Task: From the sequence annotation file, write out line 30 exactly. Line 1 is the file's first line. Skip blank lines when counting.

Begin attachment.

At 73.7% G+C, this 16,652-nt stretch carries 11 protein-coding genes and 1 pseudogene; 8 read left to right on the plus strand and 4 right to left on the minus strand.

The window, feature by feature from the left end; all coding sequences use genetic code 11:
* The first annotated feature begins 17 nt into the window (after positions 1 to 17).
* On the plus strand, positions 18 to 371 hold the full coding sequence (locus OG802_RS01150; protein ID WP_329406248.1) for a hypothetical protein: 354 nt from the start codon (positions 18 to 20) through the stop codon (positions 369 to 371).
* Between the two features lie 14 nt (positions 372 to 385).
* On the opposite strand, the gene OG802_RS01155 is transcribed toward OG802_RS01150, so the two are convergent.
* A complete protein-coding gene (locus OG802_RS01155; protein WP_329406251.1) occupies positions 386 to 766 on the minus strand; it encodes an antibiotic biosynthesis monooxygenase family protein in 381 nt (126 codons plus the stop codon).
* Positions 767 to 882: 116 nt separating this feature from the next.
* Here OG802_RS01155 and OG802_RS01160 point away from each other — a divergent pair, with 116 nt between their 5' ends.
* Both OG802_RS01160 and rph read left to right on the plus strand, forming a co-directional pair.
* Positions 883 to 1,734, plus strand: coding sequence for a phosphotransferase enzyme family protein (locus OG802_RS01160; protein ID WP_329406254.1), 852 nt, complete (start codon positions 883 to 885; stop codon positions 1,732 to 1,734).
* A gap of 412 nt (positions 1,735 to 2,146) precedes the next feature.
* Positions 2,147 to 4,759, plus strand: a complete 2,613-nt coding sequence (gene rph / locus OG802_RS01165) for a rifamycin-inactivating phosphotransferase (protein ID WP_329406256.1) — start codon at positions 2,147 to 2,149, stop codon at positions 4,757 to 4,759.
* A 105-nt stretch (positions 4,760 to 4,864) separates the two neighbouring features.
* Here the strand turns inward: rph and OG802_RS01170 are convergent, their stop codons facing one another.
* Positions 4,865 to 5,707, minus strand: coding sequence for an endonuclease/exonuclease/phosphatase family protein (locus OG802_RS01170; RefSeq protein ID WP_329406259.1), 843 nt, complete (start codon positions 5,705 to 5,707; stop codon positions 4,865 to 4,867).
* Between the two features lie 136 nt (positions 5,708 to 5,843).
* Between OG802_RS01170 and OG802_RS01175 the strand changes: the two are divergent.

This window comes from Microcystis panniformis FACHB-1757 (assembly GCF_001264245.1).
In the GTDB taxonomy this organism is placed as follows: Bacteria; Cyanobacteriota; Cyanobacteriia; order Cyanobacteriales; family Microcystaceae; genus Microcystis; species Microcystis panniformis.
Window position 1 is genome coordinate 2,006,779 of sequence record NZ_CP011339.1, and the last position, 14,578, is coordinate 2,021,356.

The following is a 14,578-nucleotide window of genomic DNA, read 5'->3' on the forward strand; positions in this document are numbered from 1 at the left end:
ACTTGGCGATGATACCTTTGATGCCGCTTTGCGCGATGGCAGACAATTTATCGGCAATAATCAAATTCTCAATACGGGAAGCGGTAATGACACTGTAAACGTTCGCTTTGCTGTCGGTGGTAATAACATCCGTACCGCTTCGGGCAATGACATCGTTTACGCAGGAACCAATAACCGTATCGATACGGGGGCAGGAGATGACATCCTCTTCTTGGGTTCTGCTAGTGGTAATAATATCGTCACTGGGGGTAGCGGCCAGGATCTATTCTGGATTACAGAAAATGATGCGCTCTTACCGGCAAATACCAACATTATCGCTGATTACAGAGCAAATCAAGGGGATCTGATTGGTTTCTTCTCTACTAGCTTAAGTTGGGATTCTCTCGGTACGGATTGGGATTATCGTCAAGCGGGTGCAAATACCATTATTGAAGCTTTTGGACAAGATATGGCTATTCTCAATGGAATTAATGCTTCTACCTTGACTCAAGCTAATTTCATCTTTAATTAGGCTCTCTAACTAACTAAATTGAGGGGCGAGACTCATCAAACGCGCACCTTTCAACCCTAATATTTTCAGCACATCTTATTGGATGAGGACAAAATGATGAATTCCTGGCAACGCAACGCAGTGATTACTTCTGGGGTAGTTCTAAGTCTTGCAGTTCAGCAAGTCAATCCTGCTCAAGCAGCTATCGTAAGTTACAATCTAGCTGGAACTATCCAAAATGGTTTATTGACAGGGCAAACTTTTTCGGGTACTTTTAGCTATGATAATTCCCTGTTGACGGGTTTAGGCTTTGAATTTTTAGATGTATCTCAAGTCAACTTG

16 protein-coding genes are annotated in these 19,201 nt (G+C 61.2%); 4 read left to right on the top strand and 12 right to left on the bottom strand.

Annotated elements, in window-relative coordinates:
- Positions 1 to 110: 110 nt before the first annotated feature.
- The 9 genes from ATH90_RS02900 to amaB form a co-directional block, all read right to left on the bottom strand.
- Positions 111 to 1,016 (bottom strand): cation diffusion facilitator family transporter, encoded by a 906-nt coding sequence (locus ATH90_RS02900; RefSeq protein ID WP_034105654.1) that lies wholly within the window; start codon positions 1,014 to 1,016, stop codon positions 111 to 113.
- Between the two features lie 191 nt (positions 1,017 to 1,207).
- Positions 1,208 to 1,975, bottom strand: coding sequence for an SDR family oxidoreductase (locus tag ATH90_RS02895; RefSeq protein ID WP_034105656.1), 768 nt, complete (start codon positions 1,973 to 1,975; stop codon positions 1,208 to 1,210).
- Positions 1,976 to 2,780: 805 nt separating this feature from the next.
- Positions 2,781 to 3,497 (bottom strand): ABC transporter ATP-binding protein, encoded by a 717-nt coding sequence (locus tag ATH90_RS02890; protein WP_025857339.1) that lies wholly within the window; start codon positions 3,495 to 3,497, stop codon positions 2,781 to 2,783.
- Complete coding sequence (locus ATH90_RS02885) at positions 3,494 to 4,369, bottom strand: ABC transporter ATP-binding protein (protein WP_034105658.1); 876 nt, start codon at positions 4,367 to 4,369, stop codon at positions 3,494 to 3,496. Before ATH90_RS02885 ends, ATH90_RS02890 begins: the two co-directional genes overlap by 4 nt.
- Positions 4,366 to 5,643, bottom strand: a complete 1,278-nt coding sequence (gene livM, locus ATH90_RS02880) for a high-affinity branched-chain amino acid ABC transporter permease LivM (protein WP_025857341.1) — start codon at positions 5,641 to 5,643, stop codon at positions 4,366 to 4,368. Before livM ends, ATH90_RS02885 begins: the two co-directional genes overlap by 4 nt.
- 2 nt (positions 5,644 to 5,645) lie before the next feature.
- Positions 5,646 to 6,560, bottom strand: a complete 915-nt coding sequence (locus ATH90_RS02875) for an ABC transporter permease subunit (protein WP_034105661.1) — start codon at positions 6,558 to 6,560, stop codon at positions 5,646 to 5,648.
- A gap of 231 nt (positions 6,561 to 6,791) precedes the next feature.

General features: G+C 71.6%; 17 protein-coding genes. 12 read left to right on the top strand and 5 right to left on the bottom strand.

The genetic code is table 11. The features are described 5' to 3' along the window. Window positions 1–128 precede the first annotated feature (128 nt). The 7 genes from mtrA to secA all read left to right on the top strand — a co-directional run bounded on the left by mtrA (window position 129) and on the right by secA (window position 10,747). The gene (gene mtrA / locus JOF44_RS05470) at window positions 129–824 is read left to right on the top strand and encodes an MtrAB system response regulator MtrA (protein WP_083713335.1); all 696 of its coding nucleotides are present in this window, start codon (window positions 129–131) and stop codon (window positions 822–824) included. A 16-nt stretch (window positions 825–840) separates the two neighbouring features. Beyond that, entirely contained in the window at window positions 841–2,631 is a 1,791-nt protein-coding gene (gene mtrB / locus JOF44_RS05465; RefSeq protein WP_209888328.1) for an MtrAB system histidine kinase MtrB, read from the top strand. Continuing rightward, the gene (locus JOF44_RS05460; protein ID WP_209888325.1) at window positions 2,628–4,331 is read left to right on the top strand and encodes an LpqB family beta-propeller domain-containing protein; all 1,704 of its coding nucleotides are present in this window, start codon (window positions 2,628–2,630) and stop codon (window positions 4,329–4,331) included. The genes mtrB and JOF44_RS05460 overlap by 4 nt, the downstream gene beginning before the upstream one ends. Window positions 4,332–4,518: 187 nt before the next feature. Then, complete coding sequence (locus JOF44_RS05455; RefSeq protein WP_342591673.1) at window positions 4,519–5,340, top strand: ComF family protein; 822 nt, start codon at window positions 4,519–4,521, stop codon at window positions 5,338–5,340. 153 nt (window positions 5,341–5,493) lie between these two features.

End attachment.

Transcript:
- Positions 1,208 to 1,975, bottom strand: coding sequence for an SDR family oxidoreductase (locus tag ATH90_RS02895; RefSeq protein ID WP_034105656.1), 768 nt, complete (start codon positions 1,973 to 1,975; stop codon positions 1,208 to 1,210).